A lecture prepared for the Lime Forum 'Breathability' day, 18 September 2011.
In the context of building physics, humans are best regarded as sources of water vapour and complainers of cold. The result, in a cool climate, is a much higher water vapour concentration within the house than outside it.
This water vapour concentration, entrained in air flow or diffusing through the materials of the outer wall, meets a temperature below its dew point. Condensation and ice lenses damage the wall, crystals grow and dissolve and biology flourishes.
Real buildings exhale water along a more tortuous path. The Renwick gallery in Washington DC has an ornately 3D facade, which was crumbling away from salts efflorescing from the brick wall.
The chosen solution was to rebuild the ornamentation with an air gap which salts could not jump over. But the air gap had a non uniform temperature so water vapour diffusing through the solid brick wall moved sideways in the gap to build ice lenses in the coolest part. This turned out not to matter too much because of a combination of errors, such as often saves buildings from destruction. The hastily matured coloured concrete false stonework shrank and opened cracks to ventilate the air gap to the outside. The balance between moisture diffusion rate and ventilation rate to the outside is often what saves buildings from destruction.
The engineers' solution to vapour escape is to provide an air barrier between inside and outside, which is inevitably breached already during construction, thus concentrating condensation and consequent damage.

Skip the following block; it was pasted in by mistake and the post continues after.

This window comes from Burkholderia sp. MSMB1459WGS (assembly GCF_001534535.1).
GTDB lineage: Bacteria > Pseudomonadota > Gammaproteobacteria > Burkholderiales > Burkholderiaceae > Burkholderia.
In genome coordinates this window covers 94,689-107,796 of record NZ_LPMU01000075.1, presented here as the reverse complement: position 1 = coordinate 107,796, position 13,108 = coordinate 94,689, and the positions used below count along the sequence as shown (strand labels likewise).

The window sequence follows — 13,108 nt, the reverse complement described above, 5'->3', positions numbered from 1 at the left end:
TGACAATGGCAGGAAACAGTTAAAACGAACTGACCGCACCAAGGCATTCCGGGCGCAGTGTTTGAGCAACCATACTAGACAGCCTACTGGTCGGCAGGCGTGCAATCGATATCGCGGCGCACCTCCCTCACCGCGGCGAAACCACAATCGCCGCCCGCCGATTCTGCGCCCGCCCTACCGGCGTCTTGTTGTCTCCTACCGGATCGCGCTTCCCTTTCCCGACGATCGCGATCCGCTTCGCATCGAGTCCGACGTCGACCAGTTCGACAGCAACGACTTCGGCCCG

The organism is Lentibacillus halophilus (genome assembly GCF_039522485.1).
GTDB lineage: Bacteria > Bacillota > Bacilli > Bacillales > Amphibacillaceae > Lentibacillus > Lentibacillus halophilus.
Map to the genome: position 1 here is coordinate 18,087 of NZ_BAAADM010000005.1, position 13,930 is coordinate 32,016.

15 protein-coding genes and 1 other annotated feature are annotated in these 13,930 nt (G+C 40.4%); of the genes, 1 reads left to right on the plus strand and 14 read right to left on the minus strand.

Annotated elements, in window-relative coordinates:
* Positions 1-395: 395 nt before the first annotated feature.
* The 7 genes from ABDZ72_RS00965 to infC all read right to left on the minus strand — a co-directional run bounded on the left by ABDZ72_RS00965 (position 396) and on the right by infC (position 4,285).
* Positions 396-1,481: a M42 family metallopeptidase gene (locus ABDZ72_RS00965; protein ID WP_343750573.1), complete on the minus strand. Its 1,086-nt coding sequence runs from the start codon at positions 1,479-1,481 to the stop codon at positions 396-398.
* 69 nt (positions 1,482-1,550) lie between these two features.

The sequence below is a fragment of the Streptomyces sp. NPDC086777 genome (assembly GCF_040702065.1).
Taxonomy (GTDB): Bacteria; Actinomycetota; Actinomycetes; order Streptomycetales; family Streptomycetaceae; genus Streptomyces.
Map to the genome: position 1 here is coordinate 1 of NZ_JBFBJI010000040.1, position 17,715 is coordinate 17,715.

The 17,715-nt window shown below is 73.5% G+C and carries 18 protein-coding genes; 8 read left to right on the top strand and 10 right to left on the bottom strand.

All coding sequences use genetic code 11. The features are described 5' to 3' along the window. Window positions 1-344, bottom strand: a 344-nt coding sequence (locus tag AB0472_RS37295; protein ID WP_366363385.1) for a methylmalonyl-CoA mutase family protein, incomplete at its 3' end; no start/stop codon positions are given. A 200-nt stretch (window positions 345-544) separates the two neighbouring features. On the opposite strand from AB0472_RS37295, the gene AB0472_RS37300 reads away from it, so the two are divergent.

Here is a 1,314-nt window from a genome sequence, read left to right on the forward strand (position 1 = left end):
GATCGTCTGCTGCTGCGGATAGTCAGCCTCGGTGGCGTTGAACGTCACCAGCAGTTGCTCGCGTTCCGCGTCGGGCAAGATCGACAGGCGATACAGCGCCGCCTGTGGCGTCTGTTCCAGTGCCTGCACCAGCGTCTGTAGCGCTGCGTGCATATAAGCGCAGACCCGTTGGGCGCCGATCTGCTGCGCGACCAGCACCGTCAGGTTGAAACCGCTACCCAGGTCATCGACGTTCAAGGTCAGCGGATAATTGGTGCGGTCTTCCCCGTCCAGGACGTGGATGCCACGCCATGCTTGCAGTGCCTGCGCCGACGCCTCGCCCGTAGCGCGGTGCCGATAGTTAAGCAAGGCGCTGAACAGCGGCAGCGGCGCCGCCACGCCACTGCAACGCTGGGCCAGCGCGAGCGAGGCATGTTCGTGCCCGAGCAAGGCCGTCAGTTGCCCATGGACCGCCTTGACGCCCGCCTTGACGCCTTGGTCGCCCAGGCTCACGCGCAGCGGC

The structural complexity of modern buildings is generally represented as a triumph of human ingenuity and computer aided design. The result may be short lived: 30 years in the case of the roof of the Arts and Industries museum, also in Washington DC, home to many grand designs.
The replacement roof from 1976 was built in cassettes, assembled on the ground, hoisted into position and rapidly covered with tar paper and a final coat of lead coated copper sheet strips, clenched together at the seams.
The single, high interior space is both heated and humidified in winter. Humid air is, as I'm sure you know, lighter than dry air, and warm air is lighter still, so there is a considerable wind blowing through the roof assembly, known as the stack effect.
During the winter, water accumulates in the cool upper plywood layer, aided by hygroscopic salts put there to retard fire.